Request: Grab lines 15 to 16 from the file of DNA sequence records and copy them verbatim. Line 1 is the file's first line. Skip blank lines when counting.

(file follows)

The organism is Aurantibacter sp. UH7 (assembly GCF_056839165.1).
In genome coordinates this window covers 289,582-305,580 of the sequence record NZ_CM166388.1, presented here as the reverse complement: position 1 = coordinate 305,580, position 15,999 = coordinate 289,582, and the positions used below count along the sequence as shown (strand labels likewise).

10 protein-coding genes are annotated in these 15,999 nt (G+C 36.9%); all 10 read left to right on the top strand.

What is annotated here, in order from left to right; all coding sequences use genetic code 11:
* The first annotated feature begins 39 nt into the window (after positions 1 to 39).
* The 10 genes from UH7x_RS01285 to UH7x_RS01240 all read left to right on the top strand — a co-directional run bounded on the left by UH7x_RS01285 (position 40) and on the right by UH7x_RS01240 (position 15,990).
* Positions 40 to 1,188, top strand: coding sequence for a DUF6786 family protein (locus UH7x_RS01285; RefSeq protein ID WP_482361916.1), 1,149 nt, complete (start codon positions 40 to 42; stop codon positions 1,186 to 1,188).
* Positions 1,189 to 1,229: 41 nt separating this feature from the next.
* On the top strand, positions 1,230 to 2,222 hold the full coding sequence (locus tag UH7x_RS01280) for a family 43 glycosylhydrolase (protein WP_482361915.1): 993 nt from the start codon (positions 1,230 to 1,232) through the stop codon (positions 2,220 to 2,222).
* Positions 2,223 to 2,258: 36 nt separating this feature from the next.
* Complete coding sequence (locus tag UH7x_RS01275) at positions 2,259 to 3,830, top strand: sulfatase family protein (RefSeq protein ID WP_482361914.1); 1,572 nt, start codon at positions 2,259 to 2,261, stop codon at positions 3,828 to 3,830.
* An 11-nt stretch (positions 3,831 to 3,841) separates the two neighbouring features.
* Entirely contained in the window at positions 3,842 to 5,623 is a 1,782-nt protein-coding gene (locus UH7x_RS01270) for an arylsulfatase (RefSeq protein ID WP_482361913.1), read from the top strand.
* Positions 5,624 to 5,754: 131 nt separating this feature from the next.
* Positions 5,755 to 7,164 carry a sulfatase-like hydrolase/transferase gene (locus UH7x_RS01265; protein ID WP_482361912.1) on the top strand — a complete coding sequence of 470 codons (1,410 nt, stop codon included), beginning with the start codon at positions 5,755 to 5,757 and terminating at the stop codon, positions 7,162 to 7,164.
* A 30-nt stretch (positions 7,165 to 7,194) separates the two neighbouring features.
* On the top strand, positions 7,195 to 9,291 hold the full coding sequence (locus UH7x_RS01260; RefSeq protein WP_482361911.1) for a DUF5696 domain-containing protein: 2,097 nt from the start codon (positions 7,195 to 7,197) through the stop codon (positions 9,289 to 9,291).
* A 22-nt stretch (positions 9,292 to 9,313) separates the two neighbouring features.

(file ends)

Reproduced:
* Positions 5,755 to 7,164 carry a sulfatase-like hydrolase/transferase gene (locus UH7x_RS01265; protein ID WP_482361912.1) on the top strand — a complete coding sequence of 470 codons (1,410 nt, stop codon included), beginning with the start codon at positions 5,755 to 5,757 and terminating at the stop codon, positions 7,162 to 7,164.
* A 30-nt stretch (positions 7,165 to 7,194) separates the two neighbouring features.